V-P-C FRAMEWORK

This interaction always reminds me of a lesson I learned in from my Strategy Professor – Dr. Gordon Walker – at SMU Cox School of Business. The name of the course was “Innovation and Strategic Change” and Dr. Walker described an exercise that he routinely conducted in his classes. He would begin by asking these questions of his budget conscious undergraduate students…

  1. How much do you pay for your monthly cell-phone service?
  2. Raise your hands if you would continue to pay for your monthly cell-phone service if your service provider increased the price by…
    1. 5%
    2. 10%
    3. 15%
    4. 25%
    5. 50%
    6. 75%
    7. 100%

In every class that he asked this question, there were students who kept their hands raised up above the 50% mark illustrating an important point – when the service provider is offering something that is valuable and unique to their clients, the clients reward the service provider with loyalty and the flexibility to increase the prices without loss of market share.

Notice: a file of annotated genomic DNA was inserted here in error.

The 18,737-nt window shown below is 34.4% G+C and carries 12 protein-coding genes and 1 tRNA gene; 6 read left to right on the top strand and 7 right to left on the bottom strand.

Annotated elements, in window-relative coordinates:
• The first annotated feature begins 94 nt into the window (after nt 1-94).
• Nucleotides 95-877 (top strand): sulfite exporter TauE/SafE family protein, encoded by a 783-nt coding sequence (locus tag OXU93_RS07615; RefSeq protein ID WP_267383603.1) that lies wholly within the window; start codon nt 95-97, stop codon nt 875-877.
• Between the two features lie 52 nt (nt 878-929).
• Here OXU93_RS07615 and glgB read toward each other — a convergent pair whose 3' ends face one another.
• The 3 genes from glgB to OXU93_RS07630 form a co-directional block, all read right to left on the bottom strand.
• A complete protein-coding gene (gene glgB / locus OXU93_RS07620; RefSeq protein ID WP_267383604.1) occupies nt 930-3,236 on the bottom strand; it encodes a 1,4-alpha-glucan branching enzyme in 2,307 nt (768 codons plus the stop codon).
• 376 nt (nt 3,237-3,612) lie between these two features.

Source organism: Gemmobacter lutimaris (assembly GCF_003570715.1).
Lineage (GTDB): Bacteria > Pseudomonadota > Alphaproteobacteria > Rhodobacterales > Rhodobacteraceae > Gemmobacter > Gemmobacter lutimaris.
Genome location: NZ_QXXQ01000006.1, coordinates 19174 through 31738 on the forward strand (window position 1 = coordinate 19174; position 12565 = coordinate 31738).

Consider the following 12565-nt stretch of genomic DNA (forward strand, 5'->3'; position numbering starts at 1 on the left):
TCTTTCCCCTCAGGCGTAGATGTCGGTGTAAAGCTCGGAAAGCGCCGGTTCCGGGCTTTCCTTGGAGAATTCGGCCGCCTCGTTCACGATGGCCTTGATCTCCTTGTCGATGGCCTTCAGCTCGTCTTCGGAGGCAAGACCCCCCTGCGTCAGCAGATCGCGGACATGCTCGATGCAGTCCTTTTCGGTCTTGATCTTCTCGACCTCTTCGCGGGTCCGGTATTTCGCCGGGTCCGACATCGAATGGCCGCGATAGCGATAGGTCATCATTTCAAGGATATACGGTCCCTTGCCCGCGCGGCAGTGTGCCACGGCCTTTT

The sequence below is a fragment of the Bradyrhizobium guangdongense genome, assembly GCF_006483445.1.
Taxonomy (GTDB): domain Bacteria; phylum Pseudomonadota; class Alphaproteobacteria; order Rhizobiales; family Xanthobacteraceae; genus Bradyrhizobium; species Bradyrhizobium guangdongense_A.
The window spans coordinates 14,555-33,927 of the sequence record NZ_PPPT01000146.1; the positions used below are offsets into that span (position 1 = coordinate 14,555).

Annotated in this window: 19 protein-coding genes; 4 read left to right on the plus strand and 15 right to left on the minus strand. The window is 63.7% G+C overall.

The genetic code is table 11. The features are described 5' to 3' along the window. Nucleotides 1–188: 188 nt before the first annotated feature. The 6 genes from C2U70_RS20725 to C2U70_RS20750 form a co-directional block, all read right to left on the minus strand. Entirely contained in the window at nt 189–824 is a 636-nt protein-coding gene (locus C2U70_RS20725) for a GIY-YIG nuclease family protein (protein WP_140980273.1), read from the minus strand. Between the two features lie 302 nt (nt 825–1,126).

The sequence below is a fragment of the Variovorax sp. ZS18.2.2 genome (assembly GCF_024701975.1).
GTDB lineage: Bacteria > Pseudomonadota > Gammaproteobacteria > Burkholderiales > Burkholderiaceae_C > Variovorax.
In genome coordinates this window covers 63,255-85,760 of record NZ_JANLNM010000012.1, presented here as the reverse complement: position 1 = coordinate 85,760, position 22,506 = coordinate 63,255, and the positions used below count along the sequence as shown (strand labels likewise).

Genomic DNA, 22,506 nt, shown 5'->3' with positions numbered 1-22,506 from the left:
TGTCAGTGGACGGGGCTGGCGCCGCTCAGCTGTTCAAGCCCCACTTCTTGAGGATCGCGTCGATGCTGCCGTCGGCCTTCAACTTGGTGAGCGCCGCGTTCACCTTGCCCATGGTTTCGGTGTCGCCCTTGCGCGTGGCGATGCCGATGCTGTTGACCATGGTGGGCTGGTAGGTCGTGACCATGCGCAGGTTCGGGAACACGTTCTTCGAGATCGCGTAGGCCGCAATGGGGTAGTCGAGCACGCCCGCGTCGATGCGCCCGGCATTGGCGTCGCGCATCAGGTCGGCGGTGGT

Dr. Walker used this exercise to introduce the V-P-C Framework from his book Modern Competitive Strategy

  • V – Value received from the product / service. Set by the clients.
  • P – Price set for the product / service. Set by product / service provider. Influenced by Clients.
  • C – Cost incurred in creation of the product / service.
Throughout his course, Dr. Walker kept bringing us back to this framework to emphasize that businesses must design a Modern Competitive Strategy that managed the interaction between these 3 elements to achieve sustained profitability.